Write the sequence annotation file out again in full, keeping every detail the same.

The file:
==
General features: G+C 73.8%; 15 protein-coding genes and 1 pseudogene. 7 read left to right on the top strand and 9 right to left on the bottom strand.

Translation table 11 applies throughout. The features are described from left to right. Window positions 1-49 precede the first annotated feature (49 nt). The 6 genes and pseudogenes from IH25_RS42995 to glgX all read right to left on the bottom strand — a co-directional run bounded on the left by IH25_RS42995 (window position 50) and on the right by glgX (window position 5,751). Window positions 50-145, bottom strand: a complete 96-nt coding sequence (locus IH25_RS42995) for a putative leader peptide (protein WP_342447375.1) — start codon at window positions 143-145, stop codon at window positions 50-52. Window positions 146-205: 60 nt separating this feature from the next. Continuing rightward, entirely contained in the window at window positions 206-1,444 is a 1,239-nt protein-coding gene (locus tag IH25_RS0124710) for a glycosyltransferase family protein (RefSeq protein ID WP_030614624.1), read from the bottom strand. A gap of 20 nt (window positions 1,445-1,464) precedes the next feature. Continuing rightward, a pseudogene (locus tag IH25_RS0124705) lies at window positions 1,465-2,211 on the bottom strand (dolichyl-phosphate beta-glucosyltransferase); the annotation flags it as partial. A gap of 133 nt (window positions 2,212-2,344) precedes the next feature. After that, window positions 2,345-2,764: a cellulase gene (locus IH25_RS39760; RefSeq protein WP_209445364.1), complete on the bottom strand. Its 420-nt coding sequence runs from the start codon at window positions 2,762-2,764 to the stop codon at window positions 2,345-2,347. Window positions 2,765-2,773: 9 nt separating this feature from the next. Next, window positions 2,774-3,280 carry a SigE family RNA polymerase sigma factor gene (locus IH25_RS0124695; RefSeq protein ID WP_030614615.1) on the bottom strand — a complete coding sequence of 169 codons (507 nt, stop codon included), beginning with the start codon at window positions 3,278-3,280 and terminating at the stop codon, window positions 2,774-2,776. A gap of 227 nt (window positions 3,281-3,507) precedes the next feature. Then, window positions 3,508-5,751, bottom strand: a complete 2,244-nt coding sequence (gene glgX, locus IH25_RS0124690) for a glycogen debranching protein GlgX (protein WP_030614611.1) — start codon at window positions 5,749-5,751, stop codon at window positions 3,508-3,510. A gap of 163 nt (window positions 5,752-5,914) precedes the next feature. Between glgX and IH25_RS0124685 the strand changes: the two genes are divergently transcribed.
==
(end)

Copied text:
General features: G+C 73.8%; 15 protein-coding genes and 1 pseudogene. 7 read left to right on the top strand and 9 right to left on the bottom strand.

Translation table 11 applies throughout. The features are described from left to right. Window positions 1-49 precede the first annotated feature (49 nt). The 6 genes and pseudogenes from IH25_RS42995 to glgX all read right to left on the bottom strand — a co-directional run bounded on the left by IH25_RS42995 (window position 50) and on the right by glgX (window position 5,751). Window positions 50-145, bottom strand: a complete 96-nt coding sequence (locus IH25_RS42995) for a putative leader peptide (protein WP_342447375.1) — start codon at window positions 143-145, stop codon at window positions 50-52. Window positions 146-205: 60 nt separating this feature from the next. Continuing rightward, entirely contained in the window at window positions 206-1,444 is a 1,239-nt protein-coding gene (locus tag IH25_RS0124710) for a glycosyltransferase family protein (RefSeq protein ID WP_030614624.1), read from the bottom strand. A gap of 20 nt (window positions 1,445-1,464) precedes the next feature. Continuing rightward, a pseudogene (locus tag IH25_RS0124705) lies at window positions 1,465-2,211 on the bottom strand (dolichyl-phosphate beta-glucosyltransferase); the annotation flags it as partial. A gap of 133 nt (window positions 2,212-2,344) precedes the next feature. After that, window positions 2,345-2,764: a cellulase gene (locus IH25_RS39760; RefSeq protein WP_209445364.1), complete on the bottom strand. Its 420-nt coding sequence runs from the start codon at window positions 2,762-2,764 to the stop codon at window positions 2,345-2,347. Window positions 2,765-2,773: 9 nt separating this feature from the next. Next, window positions 2,774-3,280 carry a SigE family RNA polymerase sigma factor gene (locus IH25_RS0124695; RefSeq protein ID WP_030614615.1) on the bottom strand — a complete coding sequence of 169 codons (507 nt, stop codon included), beginning with the start codon at window positions 3,278-3,280 and terminating at the stop codon, window positions 2,774-2,776. A gap of 227 nt (window positions 3,281-3,507) precedes the next feature. Then, window positions 3,508-5,751, bottom strand: a complete 2,244-nt coding sequence (gene glgX, locus IH25_RS0124690) for a glycogen debranching protein GlgX (protein WP_030614611.1) — start codon at window positions 5,749-5,751, stop codon at window positions 3,508-3,510. A gap of 163 nt (window positions 5,752-5,914) precedes the next feature. Between glgX and IH25_RS0124685 the strand changes: the two genes are divergently transcribed.